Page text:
I sent the cob Micklem bridle back last Monday priority mail, guaranteed to arrive by Wednesday. This Monday rolls around and I haven't gotten so much as an email from Dover that they've recieved the bridle. So I email them. At 9am. This morning--Tuesday--I finally get an email back from them at around 10:30am saying that the bridle has "just come into our warehouse and will be processed soon." Really?! A week later you're just now getting around to taking a look at it? Thanks. It's not like I needed it or anything. It's not like it's a $200 order or anything. I can go another week or two without it. It's not like I have shows to do or a fussy horse to school. No big deal. Grrr.
I decided to hop on Red yesterday since there are no lessons on Monday and I would have the arena to myself in the evening when Hubby could drive me out there to conserve gas money. I'm glad I did because he was super loose and stretchy. Maybe he needs a good gallop before shows? Hm.
I worked mostly at the trot, doing lots of lengthening and shortening of his stride. He was actually going really well for him by the end. Usually, when we try this exercise, his trot just gets reallysuperfast instead of just getting longer, but I took a little more of a hold of him and he was going much better. His shortened trot was better, too. Instead of just being sloth-like, there was actually a little bit of umph behind it.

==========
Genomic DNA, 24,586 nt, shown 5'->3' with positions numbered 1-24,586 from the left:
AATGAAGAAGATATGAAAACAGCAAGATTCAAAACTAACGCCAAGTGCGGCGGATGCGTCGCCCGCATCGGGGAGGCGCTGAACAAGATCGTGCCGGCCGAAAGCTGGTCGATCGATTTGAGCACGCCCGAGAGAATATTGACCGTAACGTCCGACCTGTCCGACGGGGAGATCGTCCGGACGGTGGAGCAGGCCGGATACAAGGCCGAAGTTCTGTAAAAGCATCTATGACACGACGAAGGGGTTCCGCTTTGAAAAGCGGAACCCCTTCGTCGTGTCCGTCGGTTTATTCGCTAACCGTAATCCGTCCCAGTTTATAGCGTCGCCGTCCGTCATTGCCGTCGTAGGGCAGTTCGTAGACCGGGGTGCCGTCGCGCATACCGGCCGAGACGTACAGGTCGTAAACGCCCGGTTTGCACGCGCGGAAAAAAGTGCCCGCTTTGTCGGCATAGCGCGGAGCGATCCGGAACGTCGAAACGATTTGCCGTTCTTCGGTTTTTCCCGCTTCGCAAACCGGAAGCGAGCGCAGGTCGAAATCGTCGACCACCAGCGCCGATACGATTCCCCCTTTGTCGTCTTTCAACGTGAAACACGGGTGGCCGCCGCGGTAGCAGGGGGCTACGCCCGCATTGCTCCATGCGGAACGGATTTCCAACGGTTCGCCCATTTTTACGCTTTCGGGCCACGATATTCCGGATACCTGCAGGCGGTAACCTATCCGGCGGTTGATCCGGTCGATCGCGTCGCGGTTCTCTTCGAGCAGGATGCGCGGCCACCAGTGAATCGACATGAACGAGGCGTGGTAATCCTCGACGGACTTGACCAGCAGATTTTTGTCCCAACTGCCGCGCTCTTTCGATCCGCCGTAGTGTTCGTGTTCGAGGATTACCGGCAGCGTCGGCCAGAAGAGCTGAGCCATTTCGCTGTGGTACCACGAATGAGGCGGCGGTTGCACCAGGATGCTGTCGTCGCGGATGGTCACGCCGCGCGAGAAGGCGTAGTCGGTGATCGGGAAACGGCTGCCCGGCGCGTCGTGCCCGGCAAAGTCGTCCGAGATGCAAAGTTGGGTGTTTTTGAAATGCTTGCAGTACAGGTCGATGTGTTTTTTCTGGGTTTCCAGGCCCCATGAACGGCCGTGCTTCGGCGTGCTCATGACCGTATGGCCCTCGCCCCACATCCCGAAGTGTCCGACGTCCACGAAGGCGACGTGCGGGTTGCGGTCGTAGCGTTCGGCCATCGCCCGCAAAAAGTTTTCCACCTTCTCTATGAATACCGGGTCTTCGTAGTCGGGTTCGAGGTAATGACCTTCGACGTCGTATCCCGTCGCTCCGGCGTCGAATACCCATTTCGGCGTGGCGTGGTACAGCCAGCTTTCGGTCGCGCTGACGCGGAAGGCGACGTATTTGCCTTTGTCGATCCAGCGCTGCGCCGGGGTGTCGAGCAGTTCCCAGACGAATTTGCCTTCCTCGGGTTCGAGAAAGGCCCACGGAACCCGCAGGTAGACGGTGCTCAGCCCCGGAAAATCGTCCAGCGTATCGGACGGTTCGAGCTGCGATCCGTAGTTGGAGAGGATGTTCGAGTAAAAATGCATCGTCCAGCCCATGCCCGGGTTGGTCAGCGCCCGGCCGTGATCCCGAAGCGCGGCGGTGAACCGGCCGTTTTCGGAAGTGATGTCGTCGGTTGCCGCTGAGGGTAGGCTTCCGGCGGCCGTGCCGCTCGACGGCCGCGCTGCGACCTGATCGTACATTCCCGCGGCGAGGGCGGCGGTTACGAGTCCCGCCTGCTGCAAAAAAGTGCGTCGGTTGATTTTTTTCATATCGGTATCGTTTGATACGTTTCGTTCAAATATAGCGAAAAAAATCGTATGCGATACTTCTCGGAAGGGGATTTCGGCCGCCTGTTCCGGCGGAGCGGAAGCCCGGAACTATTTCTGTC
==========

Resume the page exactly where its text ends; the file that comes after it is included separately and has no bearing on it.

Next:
I cantered once to the left and once to the right. His right lead depart was ehh and it took us a couple of tries to get it, but I was pretty happy with the canter both ways. I only rode for about thirty minutes before this came in:
A baby donkey! His owner said he wanted him here to be weaned, but turns out he's not even halter broke and doesn't know a thing about leading. So BO wants his un-gelded, braying, kicking, spinnning self out. But he is cute....
I was done anyway, but "Surprise" put an end to any work. Red hates braying animals. When I was boarding him in Illinois, the BO there had a mammoth jack that he kept behind really hot high tensile fence. Red was grazing after a bath on the grass strip outside of the mule's pasture. The mule walked over to say hello and Red stretched out his nose to smell him. His nose touched the electric fence at the exact same time the mule let out a huge bray. Red went ballistic and he now associates braying to getting zapped. So when little tiny baby donkey started braying from being alone as Red and I headed out the gate, Red slammed on the brakes, slammed his ears back against his head, and kicked out like he was going to nunchuch that punk from across the arena. Baby donkey is cute, but Red and I will not miss him.